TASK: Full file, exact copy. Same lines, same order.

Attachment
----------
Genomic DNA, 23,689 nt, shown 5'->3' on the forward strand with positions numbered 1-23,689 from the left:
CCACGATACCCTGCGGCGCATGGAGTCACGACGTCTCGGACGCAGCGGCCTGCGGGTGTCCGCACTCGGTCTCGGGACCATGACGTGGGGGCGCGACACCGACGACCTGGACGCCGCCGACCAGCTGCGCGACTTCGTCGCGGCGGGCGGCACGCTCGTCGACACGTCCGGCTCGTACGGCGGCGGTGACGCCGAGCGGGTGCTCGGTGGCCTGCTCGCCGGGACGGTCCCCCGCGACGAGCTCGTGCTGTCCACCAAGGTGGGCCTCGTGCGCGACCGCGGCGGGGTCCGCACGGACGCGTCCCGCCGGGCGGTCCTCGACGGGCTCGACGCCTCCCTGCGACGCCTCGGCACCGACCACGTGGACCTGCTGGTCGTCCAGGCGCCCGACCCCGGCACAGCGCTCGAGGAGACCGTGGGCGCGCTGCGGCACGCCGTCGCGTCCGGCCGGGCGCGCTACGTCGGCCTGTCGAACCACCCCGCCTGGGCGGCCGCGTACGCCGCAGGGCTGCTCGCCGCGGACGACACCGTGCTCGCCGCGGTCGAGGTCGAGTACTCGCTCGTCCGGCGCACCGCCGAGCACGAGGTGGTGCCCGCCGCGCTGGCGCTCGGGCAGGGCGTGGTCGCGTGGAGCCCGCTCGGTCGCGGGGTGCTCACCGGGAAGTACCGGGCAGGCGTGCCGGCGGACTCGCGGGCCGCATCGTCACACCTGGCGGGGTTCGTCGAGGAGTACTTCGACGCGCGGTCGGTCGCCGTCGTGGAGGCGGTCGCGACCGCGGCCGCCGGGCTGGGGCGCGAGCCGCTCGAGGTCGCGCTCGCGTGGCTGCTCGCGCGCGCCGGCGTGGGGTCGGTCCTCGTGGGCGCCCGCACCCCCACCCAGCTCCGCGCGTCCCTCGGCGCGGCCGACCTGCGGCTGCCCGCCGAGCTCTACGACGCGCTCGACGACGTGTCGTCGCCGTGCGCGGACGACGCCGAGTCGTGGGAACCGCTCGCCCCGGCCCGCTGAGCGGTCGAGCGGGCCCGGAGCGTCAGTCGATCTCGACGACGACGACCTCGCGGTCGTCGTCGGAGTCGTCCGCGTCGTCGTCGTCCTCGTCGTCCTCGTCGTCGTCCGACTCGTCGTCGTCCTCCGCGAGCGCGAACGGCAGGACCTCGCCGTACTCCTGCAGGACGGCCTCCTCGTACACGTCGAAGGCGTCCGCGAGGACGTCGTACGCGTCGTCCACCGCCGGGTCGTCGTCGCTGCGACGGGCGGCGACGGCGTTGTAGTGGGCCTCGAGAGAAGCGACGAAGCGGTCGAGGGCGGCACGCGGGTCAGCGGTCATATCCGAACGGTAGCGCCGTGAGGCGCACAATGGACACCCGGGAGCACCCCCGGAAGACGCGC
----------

Genomic DNA, 23,689 nt, shown 5'->3' on the forward strand with positions numbered 1-23,689 from the left:
CCACGATACCCTGCGGCGCATGGAGTCACGACGTCTCGGACGCAGCGGCCTGCGGGTGTCCGCACTCGGTCTCGGGACCATGACGTGGGGGCGCGACACCGACGACCTGGACGCCGCCGACCAGCTGCGCGACTTCGTCGCGGCGGGCGGCACGCTCGTCGACACGTCCGGCTCGTACGGCGGCGGTGACGCCGAGCGGGTGCTCGGTGGCCTGCTCGCCGGGACGGTCCCCCGCGACGAGCTCGTGCTGTCCACCAAGGTGGGCCTCGTGCGCGACCGCGGCGGGGTCCGCACGGACGCGTCCCGCCGGGCGGTCCTCGACGGGCTCGACGCCTCCCTGCGACGCCTCGGCACCGACCACGTGGACCTGCTGGTCGTCCAGGCGCCCGACCCCGGCACAGCGCTCGAGGAGACCGTGGGCGCGCTGCGGCACGCCGTCGCGTCCGGCCGGGCGCGCTACGTCGGCCTGTCGAACCACCCCGCCTGGGCGGCCGCGTACGCCGCAGGGCTGCTCGCCGCGGACGACACCGTGCTCGCCGCGGTCGAGGTCGAGTACTCGCTCGTCCGGCGCACCGCCGAGCACGAGGTGGTGCCCGCCGCGCTGGCGCTCGGGCAGGGCGTGGTCGCGTGGAGCCCGCTCGGTCGCGGGGTGCTCACCGGGAAGTACCGGGCAGGCGTGCCGGCGGACTCGCGGGCCGCATCGTCACACCTGGCGGGGTTCGTCGAGGAGTACTTCGACGCGCGGTCGGTCGCCGTCGTGGAGGCGGTCGCGACCGCGGCCGCCGGGCTGGGGCGCGAGCCGCTCGAGGTCGCGCTCGCGTGGCTGCTCGCGCGCGCCGGCGTGGGGTCGGTCCTCGTGGGCGCCCGCACCCCCACCCAGCTCCGCGCGTCCCTCGGCGCGGCCGACCTGCGGCTGCCCGCCGAGCTCTACGACGCGCTCGACGACGTGTCGTCGCCGTGCGCGGACGACGCCGAGTCGTGGGAACCGCTCGCCCCGGCCCGCTGAGCGGTCGAGCGGGCCCGGAGCGTCAGTCGATCTCGACGACGACGACCTCGCGGTCGTCGTCGGAGTCGTCCGCGTCGTCGTCGTCCTCGTCGTCCTCGTCGTCGTCCGACTCGTCGTCGTCCTCCGCGAGCGCGAACGGCAGGACCTCGCCGTACTCCTGCAGGACGGCCTCCTCGTACACGTCGAAGGCGTCCGCGAGGACGTCGTACGCGTCGTCCACCGCCGGGTCGTCGTCGCTGCGACGGGCGGCGACGGCGTTGTAGTGGGCCTCGAGAGAAGCGACGAAGCGGTCGAGGGCGGCACGCGGGTCAGCGGTCATATCCGAACGGTAGCGCCGTGAGGCGCACAATGGACACCCGGGAGCACCCCCGGAAGACGCGC